Do you ever catch yourself regretting a decision you’ve made, personally or professionally, wishing you had made it differently? Many times, our decisions are influenced by outside factors, incorrect incoming data, not enough time to collect all the facts, the car breaks down, the children come home with colds; or even, you are just in a bad mood. Can mood also affect your decision making? Yes. No matter where we are and no matter what we are doing, we humans are persistently in a mood. Moods live in the background, like white noise. Generally, we don’t choose or control our moods we just find ourselves in them. It’s notable that many people state that their moods possess them. If you can pause to examine what predominate mood you show up in, to work, to family events, to church, you usually find that you are absorbed in them.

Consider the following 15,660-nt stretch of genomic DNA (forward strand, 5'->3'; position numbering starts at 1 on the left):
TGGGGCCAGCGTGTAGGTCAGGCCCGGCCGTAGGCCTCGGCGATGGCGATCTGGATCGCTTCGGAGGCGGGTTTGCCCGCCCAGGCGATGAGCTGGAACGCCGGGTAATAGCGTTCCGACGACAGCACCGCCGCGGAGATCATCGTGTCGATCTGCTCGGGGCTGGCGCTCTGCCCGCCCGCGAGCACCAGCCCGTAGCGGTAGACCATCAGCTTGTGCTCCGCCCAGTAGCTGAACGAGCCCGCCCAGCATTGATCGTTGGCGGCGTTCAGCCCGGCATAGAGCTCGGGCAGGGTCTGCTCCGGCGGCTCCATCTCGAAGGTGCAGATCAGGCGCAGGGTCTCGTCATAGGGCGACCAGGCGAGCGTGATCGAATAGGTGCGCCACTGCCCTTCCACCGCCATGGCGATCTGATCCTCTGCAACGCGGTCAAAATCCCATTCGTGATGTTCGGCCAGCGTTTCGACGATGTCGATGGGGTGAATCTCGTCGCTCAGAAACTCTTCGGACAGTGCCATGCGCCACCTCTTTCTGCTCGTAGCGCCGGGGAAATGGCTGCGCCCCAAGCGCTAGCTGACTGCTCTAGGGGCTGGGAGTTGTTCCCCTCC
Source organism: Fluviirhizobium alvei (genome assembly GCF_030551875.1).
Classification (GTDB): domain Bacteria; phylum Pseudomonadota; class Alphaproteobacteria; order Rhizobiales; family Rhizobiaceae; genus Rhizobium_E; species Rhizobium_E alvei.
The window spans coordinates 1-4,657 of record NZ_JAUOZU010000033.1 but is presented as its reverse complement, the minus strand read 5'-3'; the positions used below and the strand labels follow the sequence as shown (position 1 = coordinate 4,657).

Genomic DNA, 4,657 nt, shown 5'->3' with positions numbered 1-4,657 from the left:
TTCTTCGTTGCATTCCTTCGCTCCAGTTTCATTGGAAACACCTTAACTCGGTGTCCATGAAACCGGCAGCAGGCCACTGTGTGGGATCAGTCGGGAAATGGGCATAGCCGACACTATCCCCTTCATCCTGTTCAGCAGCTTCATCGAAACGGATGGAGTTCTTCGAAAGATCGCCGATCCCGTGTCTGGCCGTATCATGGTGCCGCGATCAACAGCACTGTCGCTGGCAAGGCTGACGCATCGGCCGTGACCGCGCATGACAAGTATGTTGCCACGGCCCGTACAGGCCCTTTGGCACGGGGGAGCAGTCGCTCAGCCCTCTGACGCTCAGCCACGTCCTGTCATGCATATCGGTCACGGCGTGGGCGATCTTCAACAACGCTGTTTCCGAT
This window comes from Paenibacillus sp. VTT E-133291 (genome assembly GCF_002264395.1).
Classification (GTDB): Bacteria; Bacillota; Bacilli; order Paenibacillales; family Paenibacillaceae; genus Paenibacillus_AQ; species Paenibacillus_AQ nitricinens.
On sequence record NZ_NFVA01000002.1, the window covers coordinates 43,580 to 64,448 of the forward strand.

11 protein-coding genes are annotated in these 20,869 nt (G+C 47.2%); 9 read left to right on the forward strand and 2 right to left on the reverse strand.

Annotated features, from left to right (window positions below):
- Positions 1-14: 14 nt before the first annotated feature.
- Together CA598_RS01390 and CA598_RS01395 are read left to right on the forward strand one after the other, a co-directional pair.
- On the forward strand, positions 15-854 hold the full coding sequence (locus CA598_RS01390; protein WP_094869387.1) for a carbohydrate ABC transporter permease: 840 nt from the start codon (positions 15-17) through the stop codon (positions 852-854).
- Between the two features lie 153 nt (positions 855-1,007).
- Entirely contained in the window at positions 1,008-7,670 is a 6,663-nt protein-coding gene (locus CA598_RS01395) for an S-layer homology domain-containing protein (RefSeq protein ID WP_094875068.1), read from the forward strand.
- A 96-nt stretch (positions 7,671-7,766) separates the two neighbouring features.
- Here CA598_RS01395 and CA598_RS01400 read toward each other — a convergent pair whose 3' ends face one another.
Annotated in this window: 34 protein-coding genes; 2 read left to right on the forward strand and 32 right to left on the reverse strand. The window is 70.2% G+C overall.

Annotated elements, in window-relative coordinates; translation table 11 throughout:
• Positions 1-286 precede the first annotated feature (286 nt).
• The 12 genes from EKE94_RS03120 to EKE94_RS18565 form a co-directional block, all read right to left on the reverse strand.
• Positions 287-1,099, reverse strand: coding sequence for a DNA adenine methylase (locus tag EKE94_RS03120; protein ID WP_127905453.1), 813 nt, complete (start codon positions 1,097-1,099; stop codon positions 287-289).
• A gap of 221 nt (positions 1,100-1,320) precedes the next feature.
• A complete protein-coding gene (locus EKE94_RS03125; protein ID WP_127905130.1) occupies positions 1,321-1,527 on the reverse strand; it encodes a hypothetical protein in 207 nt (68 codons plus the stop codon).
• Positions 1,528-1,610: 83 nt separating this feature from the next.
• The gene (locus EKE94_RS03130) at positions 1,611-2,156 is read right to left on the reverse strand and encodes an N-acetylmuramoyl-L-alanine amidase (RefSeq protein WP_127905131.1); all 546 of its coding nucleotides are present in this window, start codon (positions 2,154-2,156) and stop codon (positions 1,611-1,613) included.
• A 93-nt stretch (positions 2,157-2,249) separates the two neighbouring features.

How is this different from emotions? Emotions are explicit and reactive. Emotions are tied to specific events, such as, the dishwasher flooding, the car overheating, or the bank notice that the checking account is overdrawn again.
If you think you’re possessed by a specific mood, affecting your decision making, ask yourself:
• What mood do you experience most of life in, general optimism, rigidity, even-tempered?
• Can you point to a specific event that has propelled you into your current mood?
• Have you arrived to work after horrible traffic and now have no patience with anyone there?
• Does the current environment create a mood for you such as, your home is peaceful, the gym is enjoyable, the office is hectic, all inducing a specific mood?
• Am I feeling a ‘collectiveness’ of mood from a group, a set of photos, the seasons, even music playing?
• How do you recognize moods in others? Can you give yourself permission that others can be in a negative mood, but you don’t’ have to join them?
• Am I a passive victim of someone else’s mood, influenced by their language to me or others?
“Vitality shows in not only the ability to persist but the ability to start over.” F. Scott Fitzgerald